Legislation of the override clause means simply that the Knesset will be able to re-enact laws which were deemed unconstitutional and thus struck down by the court. It is like saying without saying that the Basic Laws are overturned. Such a law would afford the government unlimited power to violate the constitutional rights of each and every individual. It is not about the courts’ prestige or powers, but rather about the fate of the citizens. And it is deeply troubling. I implore each of you to imagine turning to the HCJ for a remedy, only to discover it is out of the courts’ power as the Knesset has overturned its decision.
The beginning point of this entire discussion is that Israel is a Jewish and democratic state. This expression is repeated over and over in Israeli legislation, throughout the years. Do we want to live in a state that is undemocratic? I believe all would respond negatively. Thus, we should not accept an override clause, wide or narrow, that would enable the government to violate rights. Not only the rights of the minority, but the rights of each and every one of us.
Will Israel remain a democracy? Though I have some concerns, I am optimistic. I believe in Israeli democracy. In the past, there were parts of the coalition that did not allow such override laws to pass. I hope that the responsibility for the fate and identity of the country will overcome narrow personal and coalition considerations. I want to believe that there will be a sufficient number of MK’s who will say: Stop! Not on our watch. We were and will remain a Jewish and democratic state. This will require a comprehensive campaign from academia, the Israel Democracy Institute, former justices, members of the Bar and all to whom the future of the state is dear. Members of Knesset must understand that each and every one of them is personally responsible for the future identity of the state. I hope and believe that democracy will prevail.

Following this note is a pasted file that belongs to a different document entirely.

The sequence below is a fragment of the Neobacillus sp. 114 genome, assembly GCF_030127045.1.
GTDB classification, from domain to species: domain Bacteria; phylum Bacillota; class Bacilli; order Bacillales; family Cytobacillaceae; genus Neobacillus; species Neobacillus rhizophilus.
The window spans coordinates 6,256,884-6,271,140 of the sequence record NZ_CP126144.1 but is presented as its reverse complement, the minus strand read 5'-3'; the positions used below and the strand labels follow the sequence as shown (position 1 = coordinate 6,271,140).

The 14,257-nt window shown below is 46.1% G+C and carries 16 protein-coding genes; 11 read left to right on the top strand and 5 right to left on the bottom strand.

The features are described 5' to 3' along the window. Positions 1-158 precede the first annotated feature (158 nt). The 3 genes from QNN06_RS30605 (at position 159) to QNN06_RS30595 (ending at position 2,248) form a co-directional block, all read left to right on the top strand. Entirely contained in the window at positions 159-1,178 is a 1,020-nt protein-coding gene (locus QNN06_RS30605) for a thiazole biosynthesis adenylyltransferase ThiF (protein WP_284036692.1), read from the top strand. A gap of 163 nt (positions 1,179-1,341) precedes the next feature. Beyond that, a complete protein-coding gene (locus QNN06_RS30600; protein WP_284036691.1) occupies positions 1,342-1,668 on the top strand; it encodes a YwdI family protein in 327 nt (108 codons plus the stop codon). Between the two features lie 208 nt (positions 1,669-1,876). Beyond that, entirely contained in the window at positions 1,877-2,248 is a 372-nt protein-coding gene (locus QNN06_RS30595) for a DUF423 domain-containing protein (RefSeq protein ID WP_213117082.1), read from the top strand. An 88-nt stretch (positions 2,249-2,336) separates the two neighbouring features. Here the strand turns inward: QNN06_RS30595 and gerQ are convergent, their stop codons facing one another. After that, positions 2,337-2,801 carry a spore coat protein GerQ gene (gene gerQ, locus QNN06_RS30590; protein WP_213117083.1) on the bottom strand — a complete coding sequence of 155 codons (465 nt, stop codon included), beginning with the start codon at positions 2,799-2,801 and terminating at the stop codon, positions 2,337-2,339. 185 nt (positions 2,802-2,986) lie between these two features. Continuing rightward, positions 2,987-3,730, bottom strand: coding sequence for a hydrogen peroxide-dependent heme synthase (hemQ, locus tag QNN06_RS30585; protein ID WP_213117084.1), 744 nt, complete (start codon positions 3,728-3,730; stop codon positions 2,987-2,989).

As for the judges, I did not share with you my thoughts about pending cases. This is something that I never do. But I do want to appeal to my colleagues on the bench: do not consider any resignation. Make decisions based on your beliefs as you always have done, regardless of outside voices and noises. As President of the Supreme Court I experienced many difficult days and stormy nights. It never occurred to me to leave. Anyone who cherishes democracy must not vacate his place. It is unclear who will step into the vacated position. I am aware of Prof. Barak’s words regarding possible resignation. I am certain that what he meant referred to extreme situations, which are unlikely to happen in Israel. Even on difficult days, remember that you have pledged your allegiance to the state of Israel and its’ laws.
In the last few years, we have witnessed a wave of violations of human rights and democratic infrastructure in some countries. I am concerned, but I choose to believe that the State of Israel will continue to be a beacon of justice and law, of human dignity and freedom.